Look closely and you can see a twinkle in the eye of Di Stasio Carlton. It’s indiluted Latin sass and pure Italian swagger; a “this is how you do it” as it throws down the pizza gauntlet in Carlton, of all places.
Melbourne’s Little Italy has long been subject to crude ham and cruder sledges, but its stocks are certainly on the up when restaurant royalty plants its flag on Faraday Street.
It marks a fitting new chapter in the 30-plus-year legacy of Rinaldo Di Stasio’s eponymous brand, from St Kilda’s Cafe Di Stasio and its next-door bar to Spring Street’s baby sibling Città. It’s also a triumphant end point, should the indefatigable Medici of Melbourne dining wish to stop at this point and rest on his laurels.
Laurel resting at the Carlton outpost could mean taking a seat in the stunning piazza, gravel crunching underfoot, urns arrayed around the high brick walls and a 17th-century Roman fountain tinkling away merrily. Or in a series of brutalist dining rooms decorated with thought-provoking artworks by Reko Rennie. This restaurant-as-salon is a Di Stasio hallmark, as is the menu running uninterrupted from 11.30am until witching hour.
But yes, pizza. The Di Stasio carb party has always revolved around pasta but here comes Naples’ finest to cruel the unhindered run. Five red and five white based options deliver the requisite puffy crust and crisp-but-not-crackable base; in the latter camp, grunty nubbles of pork sausage mingle with bitter greens and minced red chilli on an oozing blanket of the fior di latte made each day by head chef Federico Congiu and his team.
Mixed messages are in no short supply. The tick-a-box menu could seem at odds with the prices; the tables dressed in butchers’ paper might appear to contradict the silver trays used to ferry martinis. It coalesces thanks to the drip-feed of exquisite tiny touches – the golden spoon for the extra parmesan; the candles lit on each table at dusk; the water glasses boasting the same shade of green as the neon light accents – helped by a team of linen-cad waiters whose sole job on earth could be to charm diners into a state of eager supplication.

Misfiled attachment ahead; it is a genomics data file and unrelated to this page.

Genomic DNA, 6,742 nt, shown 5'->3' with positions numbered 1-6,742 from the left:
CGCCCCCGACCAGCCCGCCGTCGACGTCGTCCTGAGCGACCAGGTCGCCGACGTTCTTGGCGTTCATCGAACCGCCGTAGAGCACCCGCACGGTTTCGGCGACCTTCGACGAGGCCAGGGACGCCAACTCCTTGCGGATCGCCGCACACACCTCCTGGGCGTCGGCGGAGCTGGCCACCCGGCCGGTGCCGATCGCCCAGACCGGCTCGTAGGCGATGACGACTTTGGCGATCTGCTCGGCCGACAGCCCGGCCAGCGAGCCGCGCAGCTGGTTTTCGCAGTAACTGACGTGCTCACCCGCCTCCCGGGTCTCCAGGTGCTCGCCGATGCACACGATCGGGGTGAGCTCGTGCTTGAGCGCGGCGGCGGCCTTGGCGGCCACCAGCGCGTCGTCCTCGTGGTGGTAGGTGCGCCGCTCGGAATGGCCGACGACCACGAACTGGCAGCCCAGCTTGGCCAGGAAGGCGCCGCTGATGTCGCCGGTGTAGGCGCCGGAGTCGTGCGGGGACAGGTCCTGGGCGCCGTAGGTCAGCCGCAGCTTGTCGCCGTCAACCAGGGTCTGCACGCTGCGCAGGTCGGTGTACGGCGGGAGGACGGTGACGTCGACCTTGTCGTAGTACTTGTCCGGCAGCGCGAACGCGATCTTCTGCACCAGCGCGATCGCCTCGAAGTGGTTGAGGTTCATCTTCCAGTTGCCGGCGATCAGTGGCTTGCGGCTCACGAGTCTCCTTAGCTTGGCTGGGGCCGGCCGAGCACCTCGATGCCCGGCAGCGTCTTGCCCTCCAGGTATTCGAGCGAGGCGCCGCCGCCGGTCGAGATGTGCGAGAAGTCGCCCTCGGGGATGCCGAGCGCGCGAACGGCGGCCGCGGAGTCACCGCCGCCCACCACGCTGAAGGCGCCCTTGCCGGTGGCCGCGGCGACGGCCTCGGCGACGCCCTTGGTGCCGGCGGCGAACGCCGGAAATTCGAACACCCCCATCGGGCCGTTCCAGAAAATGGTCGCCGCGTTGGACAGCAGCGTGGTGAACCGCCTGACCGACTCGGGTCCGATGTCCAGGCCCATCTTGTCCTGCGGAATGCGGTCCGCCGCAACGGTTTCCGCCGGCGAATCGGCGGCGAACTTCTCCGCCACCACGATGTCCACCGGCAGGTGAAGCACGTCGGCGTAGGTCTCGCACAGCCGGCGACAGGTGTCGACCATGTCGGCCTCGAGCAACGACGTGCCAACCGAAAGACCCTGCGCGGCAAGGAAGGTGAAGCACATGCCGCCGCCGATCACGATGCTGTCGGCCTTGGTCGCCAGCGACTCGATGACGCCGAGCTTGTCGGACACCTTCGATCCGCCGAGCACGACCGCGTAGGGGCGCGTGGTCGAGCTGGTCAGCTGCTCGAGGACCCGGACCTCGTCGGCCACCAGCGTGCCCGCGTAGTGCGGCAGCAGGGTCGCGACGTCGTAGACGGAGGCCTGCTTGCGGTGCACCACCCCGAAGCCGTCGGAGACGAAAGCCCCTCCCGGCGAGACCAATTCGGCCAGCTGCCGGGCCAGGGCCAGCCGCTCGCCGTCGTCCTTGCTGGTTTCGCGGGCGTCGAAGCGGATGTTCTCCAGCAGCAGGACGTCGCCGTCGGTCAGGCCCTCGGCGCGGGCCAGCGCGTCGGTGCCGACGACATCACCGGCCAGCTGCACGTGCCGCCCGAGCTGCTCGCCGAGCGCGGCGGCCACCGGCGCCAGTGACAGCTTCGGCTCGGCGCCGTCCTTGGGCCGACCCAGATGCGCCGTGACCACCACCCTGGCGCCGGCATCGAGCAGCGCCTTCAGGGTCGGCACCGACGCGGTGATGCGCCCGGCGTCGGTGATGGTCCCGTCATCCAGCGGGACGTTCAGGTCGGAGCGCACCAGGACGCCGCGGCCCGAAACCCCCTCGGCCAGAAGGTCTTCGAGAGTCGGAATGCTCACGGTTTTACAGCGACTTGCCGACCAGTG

And it’s fun. A freewheeling party summing up the irreverent Italian approach to life, which is something you could also say of the “baby pizza cloud”, like a giant savoury bomboloni topped with sugo, basil and a blizzard of cheese. Baby pizza cloud: say it three times, fast.
And do try the tripe fritters. A gateway drug to offal, they’re an easy-listening combination of crunch and salt encasing silvery braised threads. Try the “tasty fish” and pickles, an appetite-piquing tumble of white fish and oily veg that will transport you straight to a Palermo street market. And do make sure the pasta doesn’t get jealous by ordering one of its seven iterations, such as the bottarga butter-lapped fazzoletti (Ligurian “silk handkerchiefs”, since you asked) with fennel.
There are plenty of ways to jump here, whether it’s to the proteins from the wood grill (quail wrapped in pancetta nails the rustic-refined brief with aplomb) or straight to the fior di latte soft-serve, all grown up with a glug of olive oil and salt crystals. A Di Stasio menu never makes it easy, but it will certainly keep you coming back.